By Dr Sizo Nkala
We get it. The logic is compelling, isn’t it? The Russia-Ukraine war has had a negative economic impact on Africa and undermined the continent’s economic growth prospects.
The disruption of critical supply chains, destabilisation of global food, energy, fertiliser, and other commodities’ markets as a result of the war, has left Africa facing an uncertain economic future and plunged millions of Africans into extreme poverty while complicating the continent’s recovery process from the Covid-19 pandemic.
This is the rationale behind the recently announced peace mission which will see a contingent of African heads of state from six countries: South Africa, Uganda, Egypt, Congo, Senegal and Zambia meeting with the Russian President Vladimir Putin and his Ukrainian counterpart Volodymyr Zelensky in a (doomed?) bid to push them to the negotiating table for a peaceful resolution of their conflict.
It is almost a foregone conclusion that this initiative is unlikely to produce any tangible outcomes. It is not unfair to label it a vainglorious and ego trip that more than anything serves to expose African leaders’ terribly misplaced priorities.
Africa is a hotbed of violent and deadly conflicts right now. Northern Mozambique, the eastern region of the Congo, Somalia, Libya, and the Sudanese capital of Khartoum are engulfed in wars which have claimed hundreds of thousands of lives, injured millions, and displaced millions more. The socio-economic impact of these wars on the affected countries and Africa, is incalculable. Yet some of Africa’s most eminent heads of state have decided that flying thousands of kilometres to resolve a conflict in Eastern Europe, is the best course of action.
I shudder to think what the people they are trying to get to smoke a peace pipe, must be thinking about our leaders. It beggars belief that African leaders would choose to expend their scarce resources and energy to resolve a conflict in Eastern Europe while their own backyard is burning.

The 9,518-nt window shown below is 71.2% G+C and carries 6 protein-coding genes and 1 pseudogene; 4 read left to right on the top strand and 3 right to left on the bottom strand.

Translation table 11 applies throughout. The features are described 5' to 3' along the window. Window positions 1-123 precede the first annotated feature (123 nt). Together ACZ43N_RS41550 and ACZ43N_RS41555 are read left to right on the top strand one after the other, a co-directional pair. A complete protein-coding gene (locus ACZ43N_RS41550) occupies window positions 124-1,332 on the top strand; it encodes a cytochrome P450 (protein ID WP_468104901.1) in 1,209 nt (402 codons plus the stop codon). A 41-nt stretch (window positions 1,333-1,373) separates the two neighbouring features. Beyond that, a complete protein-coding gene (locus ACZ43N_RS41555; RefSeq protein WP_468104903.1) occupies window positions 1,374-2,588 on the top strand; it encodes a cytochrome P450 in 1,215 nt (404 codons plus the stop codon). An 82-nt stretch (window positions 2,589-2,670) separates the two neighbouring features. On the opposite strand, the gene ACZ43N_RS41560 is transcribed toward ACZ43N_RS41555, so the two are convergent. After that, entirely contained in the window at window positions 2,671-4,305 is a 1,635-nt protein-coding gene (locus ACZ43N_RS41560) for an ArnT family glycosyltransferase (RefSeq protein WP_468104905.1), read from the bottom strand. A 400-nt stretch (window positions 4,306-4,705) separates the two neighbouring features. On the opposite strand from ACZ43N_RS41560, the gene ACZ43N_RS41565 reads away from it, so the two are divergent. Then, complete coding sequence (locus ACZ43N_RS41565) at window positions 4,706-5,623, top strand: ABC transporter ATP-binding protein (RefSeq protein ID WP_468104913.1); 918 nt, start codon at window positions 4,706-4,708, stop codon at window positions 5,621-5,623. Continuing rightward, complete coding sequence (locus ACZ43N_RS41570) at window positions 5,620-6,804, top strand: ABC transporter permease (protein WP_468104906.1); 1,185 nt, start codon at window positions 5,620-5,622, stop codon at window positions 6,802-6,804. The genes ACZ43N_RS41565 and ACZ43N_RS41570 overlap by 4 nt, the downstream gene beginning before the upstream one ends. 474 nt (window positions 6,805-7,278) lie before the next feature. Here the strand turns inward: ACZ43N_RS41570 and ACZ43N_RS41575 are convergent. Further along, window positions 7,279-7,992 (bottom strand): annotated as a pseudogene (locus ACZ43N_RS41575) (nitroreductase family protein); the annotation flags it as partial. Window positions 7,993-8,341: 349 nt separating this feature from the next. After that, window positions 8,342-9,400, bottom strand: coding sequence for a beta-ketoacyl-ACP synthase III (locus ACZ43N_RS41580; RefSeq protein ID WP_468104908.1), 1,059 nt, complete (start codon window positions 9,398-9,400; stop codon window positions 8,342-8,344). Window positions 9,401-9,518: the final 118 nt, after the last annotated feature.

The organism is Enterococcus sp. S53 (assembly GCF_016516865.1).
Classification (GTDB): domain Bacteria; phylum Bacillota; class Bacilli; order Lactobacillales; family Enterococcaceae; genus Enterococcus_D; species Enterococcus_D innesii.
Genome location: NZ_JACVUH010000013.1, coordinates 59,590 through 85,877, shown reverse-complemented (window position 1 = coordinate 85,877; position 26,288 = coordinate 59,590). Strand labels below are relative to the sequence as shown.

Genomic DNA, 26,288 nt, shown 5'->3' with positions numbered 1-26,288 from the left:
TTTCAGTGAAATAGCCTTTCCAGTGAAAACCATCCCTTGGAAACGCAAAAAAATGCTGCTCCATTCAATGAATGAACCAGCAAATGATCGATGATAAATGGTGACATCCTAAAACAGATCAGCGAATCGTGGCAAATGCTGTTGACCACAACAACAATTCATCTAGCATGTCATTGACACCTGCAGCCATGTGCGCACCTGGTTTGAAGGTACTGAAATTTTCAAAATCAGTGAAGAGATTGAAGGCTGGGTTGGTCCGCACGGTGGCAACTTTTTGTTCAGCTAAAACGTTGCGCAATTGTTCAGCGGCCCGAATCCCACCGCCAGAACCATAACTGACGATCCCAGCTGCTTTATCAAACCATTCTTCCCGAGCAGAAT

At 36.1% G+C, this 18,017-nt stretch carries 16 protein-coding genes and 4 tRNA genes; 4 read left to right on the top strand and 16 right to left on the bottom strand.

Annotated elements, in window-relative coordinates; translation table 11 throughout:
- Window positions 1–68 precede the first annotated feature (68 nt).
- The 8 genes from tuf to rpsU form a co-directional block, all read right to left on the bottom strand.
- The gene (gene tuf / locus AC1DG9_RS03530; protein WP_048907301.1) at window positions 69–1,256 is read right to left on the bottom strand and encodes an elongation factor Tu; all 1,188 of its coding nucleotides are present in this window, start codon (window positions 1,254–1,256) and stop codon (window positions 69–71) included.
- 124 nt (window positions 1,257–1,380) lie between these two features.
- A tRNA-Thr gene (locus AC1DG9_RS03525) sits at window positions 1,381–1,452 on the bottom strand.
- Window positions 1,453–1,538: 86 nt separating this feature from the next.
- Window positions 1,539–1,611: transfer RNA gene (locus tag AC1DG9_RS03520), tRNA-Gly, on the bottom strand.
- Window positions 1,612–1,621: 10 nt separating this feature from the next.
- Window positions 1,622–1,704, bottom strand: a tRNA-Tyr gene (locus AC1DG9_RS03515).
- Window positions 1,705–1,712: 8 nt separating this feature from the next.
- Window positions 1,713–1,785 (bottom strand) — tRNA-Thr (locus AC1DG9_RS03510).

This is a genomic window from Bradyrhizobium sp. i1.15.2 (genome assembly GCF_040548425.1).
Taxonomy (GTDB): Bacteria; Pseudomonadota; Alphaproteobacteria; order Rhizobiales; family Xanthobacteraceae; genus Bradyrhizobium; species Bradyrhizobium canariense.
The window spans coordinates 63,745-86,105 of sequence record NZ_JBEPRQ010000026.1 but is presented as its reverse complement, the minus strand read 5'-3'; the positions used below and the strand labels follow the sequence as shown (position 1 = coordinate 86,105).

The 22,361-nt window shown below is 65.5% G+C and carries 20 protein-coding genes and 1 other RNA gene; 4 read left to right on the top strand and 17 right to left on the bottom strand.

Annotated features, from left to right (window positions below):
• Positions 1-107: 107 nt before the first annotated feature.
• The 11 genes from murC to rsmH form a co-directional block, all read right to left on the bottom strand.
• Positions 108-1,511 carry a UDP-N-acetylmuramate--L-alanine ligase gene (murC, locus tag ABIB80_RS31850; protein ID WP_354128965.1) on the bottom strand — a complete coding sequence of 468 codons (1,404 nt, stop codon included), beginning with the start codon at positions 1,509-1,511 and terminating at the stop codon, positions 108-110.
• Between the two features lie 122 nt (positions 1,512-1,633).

It is embarrassing and disappointing that the AU has demonstrated little urgency in trying to address the violent conflict that broke out in Sudan a few weeks ago. The trip that the AU Commission chair Moussa Faki Mahamat promised to make to Sudan to try and bring the fighting to an end, is yet to take place.
The AU’s calls for a ceasefire have fallen on deaf ears and innocent Sudanese people continue to bear the brunt of a senseless war. Neither has anything come out of the Field Mission to Sudan that the AU’s Peace and Security Council (PSC) promised to send a few days after the outbreak of violence. This is a confirmation of what anyone who has been paying attention knows: that the PSC is a moribund institution existing in name only.
No African leader has summoned enough courage to visit Sudan to try and find a lasting solution to the conflict which threatens to destabilise a whole region.
Why hasn’t there been a peace mission to seek the audience of General Abdel Fattah al-Burhan and General Mohamed Hamdan Dagalo, the people leading the warring parties in Sudan? Instead, it has taken the US and Saudi Arabia to mediate the negotiations between the warring parties with a view to peacefully resolving the conflict. This renders the mantra of “African solutions to African problems” a hollow and empty slogan.
It is dangerous for Africa to rely on foreign actors in resolving conflict in the continent as they may not have its best interests at heart. African leaders have a moral obligation to act to avert the deaths of innocent Africans caught in the crossfire of conflicts that are not of their own making instead of grandstanding in faraway countries.
The Russia-Ukraine war has exposed the continent’s unsustainable and dangerous dependence on external supply chains for critical commodities. How is it that a continent with a predominantly agricultural economy and vast tracts of arable land still depends on other countries for grain and fertilisers? Are we not needlessly placing ourselves in a vulnerable position and jeopardising our strategic autonomy?
The most appropriate reaction to the Russia-Ukraine war would be to put in place mechanisms to use our resources to cut our dependency on the commodities we import from the two countries. The creation of robust and resilient regional value chains will protect the continent and its people from the devastating effects of global shocks like the Russia-Ukraine war.
The so-called peace mission should be shelved and attention trained on the conflicts at home. I do not know whether we were expected to applaud and burst with pride that Africa is taking its place and asserting its agency on the global stage on this unnecessary trip to Russia and Ukraine. Africa will benefit little from peace in Europe if its own backyard is in flames.
* Dr Sizo Nkala is A Research Fellow at the Centre for Africa-China Studies at the University of Johannesburg